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It’s the stuff that science fiction content is built of – not to mention workmen’s nightmares; viz. losing your job to robots and other forms of automation.  As technology improves and slowly “overtakes mankind,” so to speak, the risk of losing one’s livelihood to machines seems to loom increasingly larger with time.  Question: how much of it is true and how much is paranoia?


At the outset, prophet of doom, Stephen Hawking has warned that artificial intelligence and increasing automation is going to decimate middle class jobs, worsening inequality and risking significant political upheaval.  In a column in the guardian, the world-famous physicist writes that the automation of factories has already decimated jobs in traditional manufacturing, and the rise of artificial intelligence is likely to extend this job destruction deep into the middle classes, with only the most caring, creative or supervisory roles remaining.


The change has started, with companies introducing bots for customer service, managing warehouses etc.  As the world gets more competitive, as manufacturing gets more competitive, it will use more automation, robotics, technology.  Huge numbers of services jobs in these sectors will be made redundant as a few lines of code will be able to perform the same tasks efficiently and effectively.


However, IT veteran Mohandas Pai says concerns over job cuts stemming from automation are exaggerated.  The cost of initial automation and robotics is high. In a country where wages are much lower, impact will be felt slower.  More than job cuts, new job creation is a big concern for India. Jobs will be generated at a slower pace than the economy’s growth rate. Overall, India will not see job losses, as much as a slower growth of jobs, compared to GDP.  Strengthening “the mid-market segment to create more jobs and re-skilling the workforce to take up new emerging jobs, is vital.


Quotes Quora:  If one is worried that automation will take away one’s job, one is not being paranoid, but it is not as bad as it seems. When industrial revolution happened a couple of centuries back, people were worried the same way. That was the biggest jolt in history to jobs, but people adapted and very quickly they learned new skills and got back to work. Probably the blacksmith wasn’t forging metal any more, but his knowledge of it helped him to run machines.


Vaibhav Gupta further gives the primary reason for adopting automation:  Automation is done to relive the QA team of repetitive testing. Like testing an application flow with different test data/input can be made easy using automation.  Executing the same script over and over again every day.  Doing tedious tasks which would take up a lot of man-power.  Now, evaluating why these can’t be achieved using more man-power, human resources are expensive.  Hence, even in India, automation would be embraced at any point of time. There are high chances that it will give rise to a skilled workforce.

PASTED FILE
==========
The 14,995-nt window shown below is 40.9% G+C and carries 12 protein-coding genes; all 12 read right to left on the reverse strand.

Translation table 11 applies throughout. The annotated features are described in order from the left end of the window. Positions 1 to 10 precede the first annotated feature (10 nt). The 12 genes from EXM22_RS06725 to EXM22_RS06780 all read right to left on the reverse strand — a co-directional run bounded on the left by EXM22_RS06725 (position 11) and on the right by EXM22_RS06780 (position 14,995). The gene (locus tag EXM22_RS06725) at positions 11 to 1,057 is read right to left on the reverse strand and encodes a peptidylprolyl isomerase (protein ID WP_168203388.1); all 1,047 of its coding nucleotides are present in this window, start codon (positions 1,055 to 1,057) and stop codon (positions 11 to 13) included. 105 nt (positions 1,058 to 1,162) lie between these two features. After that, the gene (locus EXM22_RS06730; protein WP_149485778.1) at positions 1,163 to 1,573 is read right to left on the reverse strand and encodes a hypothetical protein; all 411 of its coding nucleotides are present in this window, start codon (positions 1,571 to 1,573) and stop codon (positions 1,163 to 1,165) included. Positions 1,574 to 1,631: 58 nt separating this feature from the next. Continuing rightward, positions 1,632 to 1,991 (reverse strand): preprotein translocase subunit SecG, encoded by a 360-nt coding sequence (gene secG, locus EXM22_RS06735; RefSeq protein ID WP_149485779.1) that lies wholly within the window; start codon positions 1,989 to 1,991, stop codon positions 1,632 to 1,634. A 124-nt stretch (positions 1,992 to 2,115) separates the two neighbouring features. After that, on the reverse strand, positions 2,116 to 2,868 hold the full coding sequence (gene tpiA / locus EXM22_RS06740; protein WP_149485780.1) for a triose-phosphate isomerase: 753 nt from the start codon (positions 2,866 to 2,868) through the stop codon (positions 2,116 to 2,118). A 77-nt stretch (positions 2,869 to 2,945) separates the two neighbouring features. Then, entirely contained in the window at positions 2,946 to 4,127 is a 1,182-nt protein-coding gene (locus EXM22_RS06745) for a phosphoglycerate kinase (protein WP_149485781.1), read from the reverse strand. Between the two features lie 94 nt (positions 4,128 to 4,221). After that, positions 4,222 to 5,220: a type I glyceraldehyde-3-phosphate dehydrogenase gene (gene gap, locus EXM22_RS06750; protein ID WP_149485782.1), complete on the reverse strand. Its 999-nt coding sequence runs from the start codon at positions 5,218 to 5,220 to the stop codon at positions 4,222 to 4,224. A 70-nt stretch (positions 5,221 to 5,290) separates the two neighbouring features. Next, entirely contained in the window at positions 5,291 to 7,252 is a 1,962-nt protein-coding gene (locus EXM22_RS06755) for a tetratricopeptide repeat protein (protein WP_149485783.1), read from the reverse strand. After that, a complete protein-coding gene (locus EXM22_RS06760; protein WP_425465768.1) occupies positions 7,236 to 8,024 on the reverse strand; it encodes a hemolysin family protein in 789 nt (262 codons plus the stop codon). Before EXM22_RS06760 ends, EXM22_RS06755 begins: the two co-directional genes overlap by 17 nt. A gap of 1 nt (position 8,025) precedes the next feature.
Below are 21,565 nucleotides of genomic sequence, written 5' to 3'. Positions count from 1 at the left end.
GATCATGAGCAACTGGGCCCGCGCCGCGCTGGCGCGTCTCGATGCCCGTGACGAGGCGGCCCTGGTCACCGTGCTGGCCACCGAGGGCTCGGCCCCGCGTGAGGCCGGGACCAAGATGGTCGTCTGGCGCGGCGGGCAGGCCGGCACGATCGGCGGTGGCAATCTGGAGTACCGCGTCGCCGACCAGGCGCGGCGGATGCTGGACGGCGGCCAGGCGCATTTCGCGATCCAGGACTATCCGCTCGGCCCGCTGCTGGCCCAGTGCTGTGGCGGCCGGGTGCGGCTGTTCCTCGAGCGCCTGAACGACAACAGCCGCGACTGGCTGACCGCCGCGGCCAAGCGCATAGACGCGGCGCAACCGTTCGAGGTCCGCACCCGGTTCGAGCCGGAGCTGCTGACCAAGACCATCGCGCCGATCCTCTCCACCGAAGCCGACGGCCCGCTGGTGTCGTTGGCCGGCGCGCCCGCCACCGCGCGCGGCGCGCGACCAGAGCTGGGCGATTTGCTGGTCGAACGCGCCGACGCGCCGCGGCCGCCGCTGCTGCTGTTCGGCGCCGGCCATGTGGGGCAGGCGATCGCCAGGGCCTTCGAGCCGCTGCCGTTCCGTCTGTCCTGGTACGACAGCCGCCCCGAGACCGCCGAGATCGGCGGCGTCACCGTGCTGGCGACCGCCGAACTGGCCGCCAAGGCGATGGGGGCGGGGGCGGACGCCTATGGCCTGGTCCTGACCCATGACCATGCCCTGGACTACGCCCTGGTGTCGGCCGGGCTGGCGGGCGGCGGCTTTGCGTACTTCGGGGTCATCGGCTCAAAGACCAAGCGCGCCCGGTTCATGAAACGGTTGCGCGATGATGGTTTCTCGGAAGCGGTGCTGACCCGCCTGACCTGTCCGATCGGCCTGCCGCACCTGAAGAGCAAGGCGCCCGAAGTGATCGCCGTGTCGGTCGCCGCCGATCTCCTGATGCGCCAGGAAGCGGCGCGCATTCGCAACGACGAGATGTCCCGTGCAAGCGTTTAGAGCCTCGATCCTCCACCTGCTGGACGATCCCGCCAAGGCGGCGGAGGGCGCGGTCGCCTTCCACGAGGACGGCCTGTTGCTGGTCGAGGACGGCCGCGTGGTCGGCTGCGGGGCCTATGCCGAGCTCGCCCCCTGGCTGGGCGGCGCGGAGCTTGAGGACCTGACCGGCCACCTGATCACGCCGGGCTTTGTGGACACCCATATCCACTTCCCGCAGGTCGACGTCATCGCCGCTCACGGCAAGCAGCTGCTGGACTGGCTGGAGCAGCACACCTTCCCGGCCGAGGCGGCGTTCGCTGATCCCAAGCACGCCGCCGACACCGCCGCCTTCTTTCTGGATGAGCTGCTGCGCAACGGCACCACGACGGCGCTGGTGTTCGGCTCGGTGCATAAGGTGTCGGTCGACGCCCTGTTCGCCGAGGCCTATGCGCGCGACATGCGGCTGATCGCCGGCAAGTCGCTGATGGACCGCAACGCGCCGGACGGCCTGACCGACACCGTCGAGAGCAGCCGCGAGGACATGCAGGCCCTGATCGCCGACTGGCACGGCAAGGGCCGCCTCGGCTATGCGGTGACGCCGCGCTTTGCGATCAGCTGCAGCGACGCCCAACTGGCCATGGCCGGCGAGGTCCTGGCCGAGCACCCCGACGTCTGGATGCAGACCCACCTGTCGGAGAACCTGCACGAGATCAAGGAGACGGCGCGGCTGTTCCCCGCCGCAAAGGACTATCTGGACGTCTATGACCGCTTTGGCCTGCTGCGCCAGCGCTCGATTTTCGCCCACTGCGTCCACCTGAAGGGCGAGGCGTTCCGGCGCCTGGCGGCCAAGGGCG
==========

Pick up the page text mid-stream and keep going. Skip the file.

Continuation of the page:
Techinasia.com reads: The “fourth industrial revolution” is making a case for replacing humans with more efficient algorithms and automation at the workplace.  The future is here and it’s uncertain. It’s more disturbing when you think about what machines can take away.  A blend of AI and big data analytics can help computers “learn” how to create and curate content that’s tailored for thousands of customers – something a marketer can never do.


For instance, ICICI Bank has made a move to automate 20 percent of transactions by March next year and Raymond, an Indian fashion retailer, is set to replace 10,000 human workers with robots in the next three years.

However, all is not lost. History shows us that advances in tech don’t decrease jobs over an extended period. As the workforce adjusts their skills and entrepreneurs explore alternatives based on new technologies, the number of jobs rise again.  Therefore, as long as the computational power grows, many jobs are going to be redefined rather than destroyed.


While automation has transformed many industries, it largely redefines rather than eliminates jobs, states Forbes.com.  At airport kiosks, there is a refocusing of skills rather than workforce reduction, allowing personnel to attend to more complicated transactions while kiosks streamline the check-in process and reduce wait time for customers.


KellyOCG India’s Padamadan believes, “automation will not take away all the jobs because you still need someone to build and monitor robots. So, while jobs mostly at the bottom of the pyramid will be affected, new jobs will get added”.

Finally, common sense dictates that social skills are the best hope of beating robots at the end of the day. There are just some things that humans can do, which robots cannot, which go beyond technology and involve cognitive emotion and feelings, and that’s where humans will “win the final battle” against bots and such like!

  ………………………………………………………………………………………………………………………………………………………………………..       References:   http://www.livemint.com/Industry/lElBJJHqEZBBKkQyL6ycyJ/Automation-impact-By-2021-one-in-four-job-cuts-may-be-from.html     https://www.quora.com/How-will-automation-affect-jobs-in-India-What-will-happen-to-the-economic-system-when-the-price-of-automation-goes-down-below-the-prevailing-labor-wage-rate       https://www.forbes.com/sites/forbeshumanresourcescouncil/2017/05/02/the-impact-of-automation-on-the-independent-workforce/#684307f175c5       https://www.weforum.org/agenda/2016/12/stephen-hawking-this-will-be-the-impact-of-automation-and-ai-on-jobs       http://economictimes.indiatimes.com/jobs/by-2021-four-out-of-10-jobs-would-be-lost-to-automation-experts/articleshow/57836659.cms       https://qz.com/904285/the-optimists-guide-to-the-robot-apocalypse/